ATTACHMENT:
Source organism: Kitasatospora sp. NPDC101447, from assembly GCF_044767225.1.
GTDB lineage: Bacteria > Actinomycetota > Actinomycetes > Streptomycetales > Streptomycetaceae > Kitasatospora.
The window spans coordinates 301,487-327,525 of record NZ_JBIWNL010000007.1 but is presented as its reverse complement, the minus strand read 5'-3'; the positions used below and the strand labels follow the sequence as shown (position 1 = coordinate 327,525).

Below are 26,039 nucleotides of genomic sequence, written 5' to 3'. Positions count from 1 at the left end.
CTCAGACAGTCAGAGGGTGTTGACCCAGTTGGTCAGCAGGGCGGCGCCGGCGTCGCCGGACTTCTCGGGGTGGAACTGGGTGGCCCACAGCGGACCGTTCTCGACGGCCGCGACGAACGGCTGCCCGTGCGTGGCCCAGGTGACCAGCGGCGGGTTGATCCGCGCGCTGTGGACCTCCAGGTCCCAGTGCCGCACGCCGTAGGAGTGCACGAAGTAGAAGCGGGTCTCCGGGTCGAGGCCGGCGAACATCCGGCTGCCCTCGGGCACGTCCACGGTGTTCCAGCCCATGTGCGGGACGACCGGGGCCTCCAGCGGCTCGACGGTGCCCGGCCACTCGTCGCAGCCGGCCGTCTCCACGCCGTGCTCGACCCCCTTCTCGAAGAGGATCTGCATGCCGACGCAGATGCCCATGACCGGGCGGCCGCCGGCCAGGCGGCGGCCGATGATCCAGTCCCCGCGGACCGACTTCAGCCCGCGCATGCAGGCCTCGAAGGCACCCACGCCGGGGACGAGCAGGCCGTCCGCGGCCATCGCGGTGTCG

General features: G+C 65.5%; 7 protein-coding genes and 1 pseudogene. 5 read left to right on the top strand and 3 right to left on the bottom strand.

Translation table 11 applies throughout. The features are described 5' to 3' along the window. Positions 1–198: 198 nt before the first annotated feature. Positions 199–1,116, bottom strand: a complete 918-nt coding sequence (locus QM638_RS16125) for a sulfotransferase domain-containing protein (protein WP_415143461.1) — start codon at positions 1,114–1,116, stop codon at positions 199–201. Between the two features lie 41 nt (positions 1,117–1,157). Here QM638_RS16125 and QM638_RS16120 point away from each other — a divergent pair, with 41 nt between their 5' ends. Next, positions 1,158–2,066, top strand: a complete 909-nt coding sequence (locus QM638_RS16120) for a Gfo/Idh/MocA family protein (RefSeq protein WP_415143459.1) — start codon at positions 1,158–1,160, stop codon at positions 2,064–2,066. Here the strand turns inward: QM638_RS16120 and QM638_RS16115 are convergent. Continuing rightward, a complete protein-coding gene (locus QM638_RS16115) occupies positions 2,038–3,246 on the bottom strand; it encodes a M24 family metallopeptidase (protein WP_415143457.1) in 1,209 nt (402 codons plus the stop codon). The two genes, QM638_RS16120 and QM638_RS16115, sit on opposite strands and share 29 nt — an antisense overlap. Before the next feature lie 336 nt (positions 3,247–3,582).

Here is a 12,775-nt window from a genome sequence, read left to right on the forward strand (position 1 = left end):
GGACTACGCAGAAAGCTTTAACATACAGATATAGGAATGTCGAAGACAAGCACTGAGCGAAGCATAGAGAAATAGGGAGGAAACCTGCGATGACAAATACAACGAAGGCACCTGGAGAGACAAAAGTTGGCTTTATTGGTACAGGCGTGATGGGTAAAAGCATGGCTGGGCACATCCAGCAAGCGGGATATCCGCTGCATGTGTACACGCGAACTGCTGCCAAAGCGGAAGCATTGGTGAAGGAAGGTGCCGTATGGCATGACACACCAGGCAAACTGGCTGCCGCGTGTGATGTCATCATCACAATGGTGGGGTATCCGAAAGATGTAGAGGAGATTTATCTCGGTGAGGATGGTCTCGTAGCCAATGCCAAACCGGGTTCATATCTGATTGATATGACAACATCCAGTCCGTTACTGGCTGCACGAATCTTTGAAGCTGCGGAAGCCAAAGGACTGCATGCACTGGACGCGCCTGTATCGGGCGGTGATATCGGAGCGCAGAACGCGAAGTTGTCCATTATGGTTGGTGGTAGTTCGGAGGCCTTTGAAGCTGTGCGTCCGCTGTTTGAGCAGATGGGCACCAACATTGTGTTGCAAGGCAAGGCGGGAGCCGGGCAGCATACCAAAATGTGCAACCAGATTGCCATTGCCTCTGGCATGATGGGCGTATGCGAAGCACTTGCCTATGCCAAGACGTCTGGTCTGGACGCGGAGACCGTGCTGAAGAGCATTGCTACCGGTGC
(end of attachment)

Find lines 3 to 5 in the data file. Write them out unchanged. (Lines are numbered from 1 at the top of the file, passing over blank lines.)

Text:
The window spans coordinates 301,487-327,525 of record NZ_JBIWNL010000007.1 but is presented as its reverse complement, the minus strand read 5'-3'; the positions used below and the strand labels follow the sequence as shown (position 1 = coordinate 327,525).

Below are 26,039 nucleotides of genomic sequence, written 5' to 3'. Positions count from 1 at the left end.
CTCAGACAGTCAGAGGGTGTTGACCCAGTTGGTCAGCAGGGCGGCGCCGGCGTCGCCGGACTTCTCGGGGTGGAACTGGGTGGCCCACAGCGGACCGTTCTCGACGGCCGCGACGAACGGCTGCCCGTGCGTGGCCCAGGTGACCAGCGGCGGGTTGATCCGCGCGCTGTGGACCTCCAGGTCCCAGTGCCGCACGCCGTAGGAGTGCACGAAGTAGAAGCGGGTCTCCGGGTCGAGGCCGGCGAACATCCGGCTGCCCTCGGGCACGTCCACGGTGTTCCAGCCCATGTGCGGGACGACCGGGGCCTCCAGCGGCTCGACGGTGCCCGGCCACTCGTCGCAGCCGGCCGTCTCCACGCCGTGCTCGACCCCCTTCTCGAAGAGGATCTGCATGCCGACGCAGATGCCCATGACCGGGCGGCCGCCGGCCAGGCGGCGGCCGATGATCCAGTCCCCGCGGACCGACTTCAGCCCGCGCATGCAGGCCTCGAAGGCACCCACGCCGGGGACGAGCAGGCCGTCCGCGGCCATCGCGGTGTCG